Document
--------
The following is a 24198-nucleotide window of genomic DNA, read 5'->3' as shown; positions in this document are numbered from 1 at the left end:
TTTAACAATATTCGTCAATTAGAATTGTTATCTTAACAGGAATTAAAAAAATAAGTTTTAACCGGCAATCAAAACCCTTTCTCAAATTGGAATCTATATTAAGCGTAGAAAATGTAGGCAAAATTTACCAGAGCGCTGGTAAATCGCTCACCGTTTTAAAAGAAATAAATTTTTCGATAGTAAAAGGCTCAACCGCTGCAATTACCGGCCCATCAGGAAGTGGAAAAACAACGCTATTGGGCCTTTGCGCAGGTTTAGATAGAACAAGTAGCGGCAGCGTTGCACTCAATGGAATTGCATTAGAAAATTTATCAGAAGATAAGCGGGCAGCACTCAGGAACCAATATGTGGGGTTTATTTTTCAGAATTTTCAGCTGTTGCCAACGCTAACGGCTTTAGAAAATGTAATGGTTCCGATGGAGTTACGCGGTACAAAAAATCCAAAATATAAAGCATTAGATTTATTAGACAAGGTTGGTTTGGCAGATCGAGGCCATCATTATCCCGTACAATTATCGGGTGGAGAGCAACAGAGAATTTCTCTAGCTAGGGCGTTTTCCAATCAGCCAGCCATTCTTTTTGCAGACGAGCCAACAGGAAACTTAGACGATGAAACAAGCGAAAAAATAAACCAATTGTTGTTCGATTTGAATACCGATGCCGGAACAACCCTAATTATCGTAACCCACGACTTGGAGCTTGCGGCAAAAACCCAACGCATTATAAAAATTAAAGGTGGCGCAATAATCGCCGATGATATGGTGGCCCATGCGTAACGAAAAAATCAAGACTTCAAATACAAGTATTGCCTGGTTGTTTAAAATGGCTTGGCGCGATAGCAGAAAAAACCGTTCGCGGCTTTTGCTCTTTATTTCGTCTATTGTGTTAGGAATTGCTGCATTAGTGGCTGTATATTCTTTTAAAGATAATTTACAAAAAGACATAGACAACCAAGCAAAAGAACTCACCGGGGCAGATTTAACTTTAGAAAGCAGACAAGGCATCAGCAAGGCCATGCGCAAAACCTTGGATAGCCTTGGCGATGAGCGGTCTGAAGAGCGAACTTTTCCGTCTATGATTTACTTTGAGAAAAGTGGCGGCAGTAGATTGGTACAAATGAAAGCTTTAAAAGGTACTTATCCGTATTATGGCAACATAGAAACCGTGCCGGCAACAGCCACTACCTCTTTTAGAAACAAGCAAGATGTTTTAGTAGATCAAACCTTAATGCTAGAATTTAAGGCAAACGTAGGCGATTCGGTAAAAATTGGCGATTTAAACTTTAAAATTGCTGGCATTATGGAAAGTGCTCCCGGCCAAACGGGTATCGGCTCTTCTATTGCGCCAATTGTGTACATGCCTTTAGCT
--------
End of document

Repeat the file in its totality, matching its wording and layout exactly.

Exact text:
The following is a 24198-nucleotide window of genomic DNA, read 5'->3' as shown; positions in this document are numbered from 1 at the left end:
TTTAACAATATTCGTCAATTAGAATTGTTATCTTAACAGGAATTAAAAAAATAAGTTTTAACCGGCAATCAAAACCCTTTCTCAAATTGGAATCTATATTAAGCGTAGAAAATGTAGGCAAAATTTACCAGAGCGCTGGTAAATCGCTCACCGTTTTAAAAGAAATAAATTTTTCGATAGTAAAAGGCTCAACCGCTGCAATTACCGGCCCATCAGGAAGTGGAAAAACAACGCTATTGGGCCTTTGCGCAGGTTTAGATAGAACAAGTAGCGGCAGCGTTGCACTCAATGGAATTGCATTAGAAAATTTATCAGAAGATAAGCGGGCAGCACTCAGGAACCAATATGTGGGGTTTATTTTTCAGAATTTTCAGCTGTTGCCAACGCTAACGGCTTTAGAAAATGTAATGGTTCCGATGGAGTTACGCGGTACAAAAAATCCAAAATATAAAGCATTAGATTTATTAGACAAGGTTGGTTTGGCAGATCGAGGCCATCATTATCCCGTACAATTATCGGGTGGAGAGCAACAGAGAATTTCTCTAGCTAGGGCGTTTTCCAATCAGCCAGCCATTCTTTTTGCAGACGAGCCAACAGGAAACTTAGACGATGAAACAAGCGAAAAAATAAACCAATTGTTGTTCGATTTGAATACCGATGCCGGAACAACCCTAATTATCGTAACCCACGACTTGGAGCTTGCGGCAAAAACCCAACGCATTATAAAAATTAAAGGTGGCGCAATAATCGCCGATGATATGGTGGCCCATGCGTAACGAAAAAATCAAGACTTCAAATACAAGTATTGCCTGGTTGTTTAAAATGGCTTGGCGCGATAGCAGAAAAAACCGTTCGCGGCTTTTGCTCTTTATTTCGTCTATTGTGTTAGGAATTGCTGCATTAGTGGCTGTATATTCTTTTAAAGATAATTTACAAAAAGACATAGACAACCAAGCAAAAGAACTCACCGGGGCAGATTTAACTTTAGAAAGCAGACAAGGCATCAGCAAGGCCATGCGCAAAACCTTGGATAGCCTTGGCGATGAGCGGTCTGAAGAGCGAACTTTTCCGTCTATGATTTACTTTGAGAAAAGTGGCGGCAGTAGATTGGTACAAATGAAAGCTTTAAAAGGTACTTATCCGTATTATGGCAACATAGAAACCGTGCCGGCAACAGCCACTACCTCTTTTAGAAACAAGCAAGATGTTTTAGTAGATCAAACCTTAATGCTAGAATTTAAGGCAAACGTAGGCGATTCGGTAAAAATTGGCGATTTAAACTTTAAAATTGCTGGCATTATGGAAAGTGCTCCCGGCCAAACGGGTATCGGCTCTTCTATTGCGCCAATTGTGTACATGCCTTTAGCT